Three years later (1716), Bentley received a visit from John James Wetstein, a Swiss, related to the Amsterdam publishers who had reprinted Bentley's Horace. Wet

stein was then on leave of absence from his duties as a chaplain in the Dutch army. For years he had devoted himself with rare ardour to those critical studies of the New Testament which were afterwards embodied in his edition (1751-2). He had recently collated some Greek MSS. in the Library of Paris. "On hearing this,” Wetstein writes, Bentley “urged me to publish my collations, with his aid. I pleaded my youth, and the shortness of my leave of absence; I asked him to undertake the work himself, and to use my collections. At length I moved the great critic to entertain a design of which he seemed to have had no thought before—that of editing the New Testament."

It is assumed by Tregelles that Wetstein was mistaken in supposing that Bentley had not previously contemplated an edition. Bentley's studies on the New Testament dated, it is true, from his earliest manhood; there are traces of them in his Letter to Mill (1691), no less than in his reply to Collins; he had already collated the Alexandrine MS., and had been using the “ Codex Bezae” (his “Cantabrigiensis," belonging to the University Library) since 1715. But it does not follow that Wetstein's statement is not accurate. The fact that Bentley was deeply studying a subject is never sufficient to prove that he meant to write upon it.

Now, at any rate, the plan was definitely formed, and Wetstein returned to Paris, in order to aid it by further collations. In April, 1716, Bentley announced his project in a remarkable letter to the Archbishop of Canterbury, Dr. Wake. Monk hints, though he does not say, that Bentley's object was “to interest the public," in view of imminent law proceedings. I quite agree with Mr. A. A. Ellis, the editor of Bentleii Critica Sacra, that in this case there is no real ground for such a suggestion. Bentley's enthusiasm for the work was sincere, as his correspondence with Wetstein abundantly shows; he did not bring his scheme before the public till 1720; and his object in addressing the Primate was no other than that which he states, viz., to learn whether the project was likely to be encouraged. After sketching bis plan, he observes to Dr. Wake that it might be made forever impossible by a fire in the Royal Library of Paris or London. It is startling to read this foreboding, expressed in 1716. Fifteen years later, a fire actually broke out at night in the King's Library, then lodged at Abingdon House, Westminsterwhen the Cottonian Genesis was seriously damaged. An eye-witness of the scene has described Bentley hurrying out of the burning Library, in his night-gown and his great wig, with the most precious of his charges, the Alexandrine manuscript of the Greek Bible, under his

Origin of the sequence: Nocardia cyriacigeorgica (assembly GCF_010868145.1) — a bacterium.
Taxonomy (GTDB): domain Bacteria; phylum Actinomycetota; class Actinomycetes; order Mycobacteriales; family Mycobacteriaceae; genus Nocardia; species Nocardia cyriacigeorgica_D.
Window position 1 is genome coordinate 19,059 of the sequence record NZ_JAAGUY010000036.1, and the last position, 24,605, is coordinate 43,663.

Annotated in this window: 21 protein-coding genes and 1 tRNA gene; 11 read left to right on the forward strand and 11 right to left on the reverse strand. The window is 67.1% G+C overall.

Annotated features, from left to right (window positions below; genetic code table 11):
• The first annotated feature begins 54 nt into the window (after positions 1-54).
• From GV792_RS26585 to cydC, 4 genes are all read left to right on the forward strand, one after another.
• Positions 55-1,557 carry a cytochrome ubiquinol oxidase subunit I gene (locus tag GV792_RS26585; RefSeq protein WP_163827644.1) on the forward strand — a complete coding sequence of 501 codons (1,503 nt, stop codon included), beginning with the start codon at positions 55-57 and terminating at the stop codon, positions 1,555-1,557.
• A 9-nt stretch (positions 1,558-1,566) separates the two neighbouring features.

arm.

The Archbishop's reply to Bentley is not extant, but appears to have been favourable. For the next four years (1716–20) Bentley continued to gather materials. Wetstein was not his only ally. David Casley, the Deputy King's Librarian, worked for him in the libraries of Oxford. More important still was the aid of John Walker, a Fellow of Trinity College, who went to Paris in 1719, and passed nearly a year there in collating manuscripts. Walker was most kindly received by the Benedictines of St. Maur, with whom Bentley had already been placed in communication by Wetstein. They provided him with a room in their monastery at St. Germain des Prés, procured collations from the Benedictines of Angers, and personally aided his work in their own library. Walker returned from Paris in 1720. Bentley now